The angelic hymn, or Gloria in excelsis, is the next part of the Mass, except when on occasions of grief, penance, supplication for the dead, and other such it is omitted, as being a hymn of joy. It is called the angelic hymn, as its first words are those sung by the angels on the night when Christ was born-"Glory be to God on high, and on earth peace to men of good will," the remainder has been added in the earliest days of the church, some persons say by Pope St. Telesphorus, others by St. Hilary, bishop of Poictiers, others by Pope Symmachus. Whoever added the latter part was evidently filled with an ardent spirit of the most sublime piety. The first expressions are found in the liturgy of St. James: St. Clement of Rome, in his early works, gives a considerable portion of it, which he calls "Morning Prayer" and Pope Damasus informs us that it was his predecessor Telesphorus, who in the year 142 ordered it to be sung or said at Mass. The choir does not commence this hymn as it does the introit and Kyrie Eleison, but the celebrant sings the first words, and is then joined by the choir. The mystic reason for which is found in the second chapter of the gospel of St. Luke, where he relates that an angel announced in joyful accents the birth of Christ to the shepherds, and then was joined by a multitude of the heavenly host, singing Glory, &c. Thus the celebrant, who, from the nature of his office, is the herald of glad tidings, commences the hymn and is

then joined by the choir of faithful servants. When
this hymn is sung, the celebrant and his attendants
having said it privately, sit down during the per-
formance by the choir.

The celebrant then kisses the altar, and turning towards the people extends his hands, saying, Dominus Vobiscum, "May the Lord be with you," and is answered, Et cum spiritu tuo," And with thy spirit." A bishop says on this occasion, Pax vobis, "Peace be with you"-and he then goes to the book. This mode of salutation is most ancient, and may be found in the book of Judges, chap. 6, and in several other parts of the old and new Testament. Nor can there be a more pious mode of expression devised for the occasion. The Spirit of the Lord is as it were drawn or inhaled from Christ, who, as was originally remarked, is represented by the altar, the extension of the hands signifies the union of charity which subsists between the pastor and his flock, and his anxiety to embrace them with religious affection; he desires the Spirit of the Lord to rest with them after its having been derived from Christ, and poured out upon them; and they in grateful return pray that he too may be filled with the same. The bishop, as the successor of those apostles to whom the Saviour gave the injunction related in the 10th chapter of St. Matthew's Gospel, wishes them that peace which the world cannot give. This salutation is for the purpose of exciting the attention of the people to the prayers or collects which immediately follow, and to read which the celebrant goes to where the book has remained.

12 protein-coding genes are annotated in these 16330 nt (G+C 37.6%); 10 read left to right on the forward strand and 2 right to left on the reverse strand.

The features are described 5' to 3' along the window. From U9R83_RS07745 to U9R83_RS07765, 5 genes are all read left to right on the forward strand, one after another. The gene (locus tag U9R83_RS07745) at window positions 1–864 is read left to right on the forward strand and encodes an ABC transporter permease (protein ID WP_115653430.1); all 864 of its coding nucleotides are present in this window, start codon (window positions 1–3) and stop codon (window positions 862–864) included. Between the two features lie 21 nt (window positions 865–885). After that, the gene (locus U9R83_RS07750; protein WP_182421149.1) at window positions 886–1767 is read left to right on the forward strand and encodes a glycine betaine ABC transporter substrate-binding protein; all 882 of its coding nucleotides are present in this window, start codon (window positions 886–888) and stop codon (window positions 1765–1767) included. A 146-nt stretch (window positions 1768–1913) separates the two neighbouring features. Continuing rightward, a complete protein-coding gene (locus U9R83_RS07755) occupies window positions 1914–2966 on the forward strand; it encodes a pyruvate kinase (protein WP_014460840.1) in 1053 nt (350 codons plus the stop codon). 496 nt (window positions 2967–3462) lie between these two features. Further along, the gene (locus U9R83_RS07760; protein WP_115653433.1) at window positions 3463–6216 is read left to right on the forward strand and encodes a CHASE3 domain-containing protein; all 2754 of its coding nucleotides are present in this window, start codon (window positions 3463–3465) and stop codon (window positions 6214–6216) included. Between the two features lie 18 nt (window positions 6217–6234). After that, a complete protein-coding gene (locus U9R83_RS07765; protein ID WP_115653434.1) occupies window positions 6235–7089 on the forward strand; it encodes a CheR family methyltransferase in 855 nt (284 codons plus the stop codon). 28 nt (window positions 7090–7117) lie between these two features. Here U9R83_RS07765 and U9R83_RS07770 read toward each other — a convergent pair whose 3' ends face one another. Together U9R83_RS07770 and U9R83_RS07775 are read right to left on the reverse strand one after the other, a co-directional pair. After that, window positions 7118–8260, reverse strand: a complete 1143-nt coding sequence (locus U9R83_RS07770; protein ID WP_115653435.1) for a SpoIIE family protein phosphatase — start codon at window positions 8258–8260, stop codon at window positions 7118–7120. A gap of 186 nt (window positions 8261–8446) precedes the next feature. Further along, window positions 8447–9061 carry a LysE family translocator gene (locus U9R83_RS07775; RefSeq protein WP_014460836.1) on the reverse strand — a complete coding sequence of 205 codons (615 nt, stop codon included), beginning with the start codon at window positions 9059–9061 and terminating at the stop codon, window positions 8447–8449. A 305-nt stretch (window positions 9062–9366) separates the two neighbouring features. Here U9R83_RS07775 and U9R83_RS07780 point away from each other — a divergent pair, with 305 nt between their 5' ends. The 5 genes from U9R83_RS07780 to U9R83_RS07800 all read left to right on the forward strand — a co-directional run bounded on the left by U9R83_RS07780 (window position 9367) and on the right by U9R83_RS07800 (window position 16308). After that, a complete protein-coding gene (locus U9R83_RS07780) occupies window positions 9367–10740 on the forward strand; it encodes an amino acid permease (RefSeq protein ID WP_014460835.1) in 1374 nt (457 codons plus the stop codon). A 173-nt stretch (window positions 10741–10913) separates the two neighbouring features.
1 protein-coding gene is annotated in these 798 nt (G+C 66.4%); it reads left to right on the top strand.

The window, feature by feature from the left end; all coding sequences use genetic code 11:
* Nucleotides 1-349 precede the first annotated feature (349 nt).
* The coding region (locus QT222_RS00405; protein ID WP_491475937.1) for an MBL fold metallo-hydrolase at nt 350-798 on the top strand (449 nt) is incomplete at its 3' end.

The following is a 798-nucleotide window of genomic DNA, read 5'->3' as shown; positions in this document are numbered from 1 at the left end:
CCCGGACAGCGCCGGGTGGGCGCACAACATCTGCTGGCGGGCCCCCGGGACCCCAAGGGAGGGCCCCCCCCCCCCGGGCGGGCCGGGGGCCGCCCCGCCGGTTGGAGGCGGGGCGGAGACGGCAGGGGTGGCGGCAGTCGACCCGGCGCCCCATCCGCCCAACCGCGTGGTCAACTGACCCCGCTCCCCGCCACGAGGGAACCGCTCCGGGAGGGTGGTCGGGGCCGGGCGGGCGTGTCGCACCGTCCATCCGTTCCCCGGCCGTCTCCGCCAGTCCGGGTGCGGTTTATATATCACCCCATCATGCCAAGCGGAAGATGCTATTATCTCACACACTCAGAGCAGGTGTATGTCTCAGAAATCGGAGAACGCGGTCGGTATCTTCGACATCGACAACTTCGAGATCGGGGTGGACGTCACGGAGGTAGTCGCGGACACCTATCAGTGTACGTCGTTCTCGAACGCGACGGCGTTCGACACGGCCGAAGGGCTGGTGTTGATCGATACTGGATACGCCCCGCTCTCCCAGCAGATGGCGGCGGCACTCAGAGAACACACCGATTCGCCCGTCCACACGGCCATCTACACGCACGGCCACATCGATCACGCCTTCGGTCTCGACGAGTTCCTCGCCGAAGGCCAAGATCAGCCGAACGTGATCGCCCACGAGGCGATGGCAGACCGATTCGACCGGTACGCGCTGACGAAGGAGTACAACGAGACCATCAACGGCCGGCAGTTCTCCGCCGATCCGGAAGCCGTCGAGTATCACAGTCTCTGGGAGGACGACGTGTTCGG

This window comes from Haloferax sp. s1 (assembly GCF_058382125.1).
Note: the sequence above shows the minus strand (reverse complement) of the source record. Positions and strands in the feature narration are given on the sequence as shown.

The most ancient Liturgies, those of St. Peter,
St. James, St. Mark, St. Basil, St. Ambrose, St.
Chrysostom, and in fact every one extant, all exhi-

bit this ceremony.

It is piously remarked, that it is repeated seven times during the office of the Mass, as it were once against each of the capital sins, and to obtain one of the gifts of the Holy Ghost. One on each occasion

The celebrant having gone to the book again, ex' cites the attention of those present by his invitation to pray, Oremus, "let us pray."-And then, having his hands raised and extended, as Moses held his hands in prayer upon the mountain when Israel overcame Amalec, he reads the Collects.

These prayers are called collects for many reasons; first, They are offered up in the name and on behalf of the faithful collected together; next, they collect as it were the wishes and wants of the faithful into a few ideas, which are expressed in few words. Various other reasons are added by several writers, but those two, taken from some of the most ancient documents, appear to be the best founded. The collect varies in the Masses of each Sunday, and festival, and also on some few special occasions, as during the Lent, the days of Quarter-tense, &c. on some occa→ sions three, five, and even seven collects, are said. They are amongst the most ancient prayers in use in the Church; some of them are attributed to the Apostles, and found in the Liturgies which bear their names: others of them have been written by St. Ambrose; some by Pope Gelasius I., and some by Pope St. Gregory, who inserted those approved of, into his work called The Sacramental.The Council of Milevi, held at the commencement of the fifth century, forbad the public reading in Churches of prayers written by individuals, unless they were persons properly qualified, or that the prayers had been approved of by a Synod. At the end of the collect the people answer Amen, to signify their assent and desire.

On occasions of penance and humiliation, the celebrant, before he reads the prayer, says, Flectamus genua, "Let us bend our knees," and then kneels, in which act of humiliation he is joined by the people. The use of this expression was more generally left to the Deacon, who stood behind the celebrant, and the subdeacon, who stood behind the Deacon,